A recent surge in both design contracts and new project inquiries indicates a sustainable strengthening across the construction marketplace, according to American Institute of Architects (AIA) Chief Economist Kermit Baker in response to the strong increase in the AIA Architecture Billing Index.
“With the first positive reading since last summer in billings at institutional firms, it appears that design activity for all major segments of the building industry is growing,” said Baker.
The AIA June Architecture Billings Index score was 53.5, up from a mark of 52.6 in May. This score reflects an increase in design activity (any score above 50 indicates an increase in billings). The new projects inquiry index was 66.4, up noticeably from the reading of 63.2 the previous month and its highest level in a calendar year.
The AIA has also added a new indicator measuring the trends in new design contracts at architecture firms that can provide a strong signal of the direction of future architecture billings. The score for design contracts in June was 55.7—the highest mark since that indicator started being measured in October 2010.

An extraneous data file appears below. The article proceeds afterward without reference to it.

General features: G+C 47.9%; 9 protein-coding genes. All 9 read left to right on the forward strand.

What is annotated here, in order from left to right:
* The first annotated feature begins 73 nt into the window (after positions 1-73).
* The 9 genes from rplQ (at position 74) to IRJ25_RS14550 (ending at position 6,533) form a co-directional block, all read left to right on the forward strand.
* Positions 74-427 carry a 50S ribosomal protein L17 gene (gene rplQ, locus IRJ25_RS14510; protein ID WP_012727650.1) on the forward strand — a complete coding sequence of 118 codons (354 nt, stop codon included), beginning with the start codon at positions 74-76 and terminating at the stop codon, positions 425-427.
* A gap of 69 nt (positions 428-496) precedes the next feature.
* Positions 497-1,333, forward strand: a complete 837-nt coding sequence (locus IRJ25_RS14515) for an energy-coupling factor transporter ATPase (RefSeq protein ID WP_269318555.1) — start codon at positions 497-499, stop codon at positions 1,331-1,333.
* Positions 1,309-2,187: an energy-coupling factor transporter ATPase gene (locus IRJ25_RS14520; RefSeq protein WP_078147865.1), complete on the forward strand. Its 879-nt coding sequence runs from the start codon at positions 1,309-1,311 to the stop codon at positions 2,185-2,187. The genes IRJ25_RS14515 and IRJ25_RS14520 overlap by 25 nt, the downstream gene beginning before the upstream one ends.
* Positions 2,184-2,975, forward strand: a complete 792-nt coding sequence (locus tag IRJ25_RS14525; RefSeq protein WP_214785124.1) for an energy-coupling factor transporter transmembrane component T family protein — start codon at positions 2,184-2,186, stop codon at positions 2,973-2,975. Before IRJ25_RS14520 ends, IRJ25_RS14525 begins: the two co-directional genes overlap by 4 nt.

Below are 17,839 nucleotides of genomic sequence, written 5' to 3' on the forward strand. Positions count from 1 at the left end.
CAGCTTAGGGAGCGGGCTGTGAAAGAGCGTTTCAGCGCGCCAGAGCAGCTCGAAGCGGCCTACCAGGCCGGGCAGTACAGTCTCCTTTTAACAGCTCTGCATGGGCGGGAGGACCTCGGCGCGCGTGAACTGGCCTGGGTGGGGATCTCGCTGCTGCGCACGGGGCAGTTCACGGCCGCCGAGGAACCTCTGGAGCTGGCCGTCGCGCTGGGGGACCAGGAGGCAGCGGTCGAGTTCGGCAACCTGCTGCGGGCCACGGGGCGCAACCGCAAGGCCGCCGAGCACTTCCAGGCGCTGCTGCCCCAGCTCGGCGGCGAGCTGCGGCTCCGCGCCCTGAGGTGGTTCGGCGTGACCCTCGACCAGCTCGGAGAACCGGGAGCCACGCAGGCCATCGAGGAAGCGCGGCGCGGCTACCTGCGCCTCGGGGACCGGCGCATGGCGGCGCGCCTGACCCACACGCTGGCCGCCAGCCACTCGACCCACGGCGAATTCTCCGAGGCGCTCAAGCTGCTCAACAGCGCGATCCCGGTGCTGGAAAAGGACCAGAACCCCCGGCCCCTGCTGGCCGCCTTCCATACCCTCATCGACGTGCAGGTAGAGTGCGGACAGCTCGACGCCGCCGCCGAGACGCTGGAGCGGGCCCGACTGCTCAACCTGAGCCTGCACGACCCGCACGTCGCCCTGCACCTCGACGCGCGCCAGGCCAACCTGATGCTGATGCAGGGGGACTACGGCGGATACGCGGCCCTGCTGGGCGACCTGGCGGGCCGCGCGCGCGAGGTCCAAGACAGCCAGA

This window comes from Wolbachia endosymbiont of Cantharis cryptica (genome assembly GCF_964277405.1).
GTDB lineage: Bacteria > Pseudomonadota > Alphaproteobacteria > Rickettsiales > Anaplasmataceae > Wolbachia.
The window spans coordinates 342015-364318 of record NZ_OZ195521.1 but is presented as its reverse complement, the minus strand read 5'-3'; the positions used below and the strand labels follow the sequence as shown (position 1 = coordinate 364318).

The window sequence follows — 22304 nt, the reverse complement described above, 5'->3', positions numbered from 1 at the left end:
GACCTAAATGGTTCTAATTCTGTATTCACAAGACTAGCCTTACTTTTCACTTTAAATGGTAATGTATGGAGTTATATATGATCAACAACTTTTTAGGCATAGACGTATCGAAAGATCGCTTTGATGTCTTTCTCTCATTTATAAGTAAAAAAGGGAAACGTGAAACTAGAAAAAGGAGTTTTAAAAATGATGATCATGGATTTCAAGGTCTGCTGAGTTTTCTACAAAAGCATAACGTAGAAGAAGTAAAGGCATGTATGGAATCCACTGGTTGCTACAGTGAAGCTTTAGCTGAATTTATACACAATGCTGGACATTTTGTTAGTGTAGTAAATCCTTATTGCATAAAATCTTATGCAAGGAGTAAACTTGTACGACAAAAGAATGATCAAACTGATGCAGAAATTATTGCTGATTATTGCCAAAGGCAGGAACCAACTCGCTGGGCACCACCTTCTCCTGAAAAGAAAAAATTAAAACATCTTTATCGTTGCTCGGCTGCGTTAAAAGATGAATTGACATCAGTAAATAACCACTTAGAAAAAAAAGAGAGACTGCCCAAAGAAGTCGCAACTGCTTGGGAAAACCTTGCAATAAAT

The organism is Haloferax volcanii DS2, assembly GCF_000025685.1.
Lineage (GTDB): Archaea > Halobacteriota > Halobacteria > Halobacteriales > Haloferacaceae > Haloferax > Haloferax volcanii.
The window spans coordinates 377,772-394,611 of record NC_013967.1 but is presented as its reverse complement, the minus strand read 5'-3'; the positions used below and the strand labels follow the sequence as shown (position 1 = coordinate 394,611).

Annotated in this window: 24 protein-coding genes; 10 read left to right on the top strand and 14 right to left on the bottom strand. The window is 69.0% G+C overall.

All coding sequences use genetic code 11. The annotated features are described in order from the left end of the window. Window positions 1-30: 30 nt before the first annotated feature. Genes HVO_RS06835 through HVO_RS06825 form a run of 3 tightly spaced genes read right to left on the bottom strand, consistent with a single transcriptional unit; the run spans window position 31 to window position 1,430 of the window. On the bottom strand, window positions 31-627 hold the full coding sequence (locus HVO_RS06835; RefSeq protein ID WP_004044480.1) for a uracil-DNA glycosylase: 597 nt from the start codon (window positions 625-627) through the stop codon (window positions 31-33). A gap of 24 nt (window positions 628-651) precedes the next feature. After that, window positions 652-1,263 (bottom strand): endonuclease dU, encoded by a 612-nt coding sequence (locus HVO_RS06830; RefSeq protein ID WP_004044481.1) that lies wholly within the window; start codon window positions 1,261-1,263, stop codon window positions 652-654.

Key highlights from the June ABI include the following:
• Regional averages: Midwest 56.3, South 53.9, Northeast 51.1, West 48.7
• Sector index breakdown: Multi-family residential 57.7, mixed practice 53.8, commercial/industrial 53.1, institutional 50.2
• Project inquiries index: 66.4
• Design contracts index: 55.7
The regional and sector categories are calculated as a three-month moving average, whereas the national index, design contracts and inquiries are monthly numbers.
These monthly results are also seasonally adjusted to allow for comparison to prior months. The monthly ABI index scores are centered around 50, with scores above 50 indicating an aggregate increase in billings, and scores below 50 indicating a decline. The regional and sector data are formulated using a three-month moving average.
As a leading economic indicator of construction activity, the ABI reflects the approximate nine to twelve month lead-time between architecture billings and construction spending.
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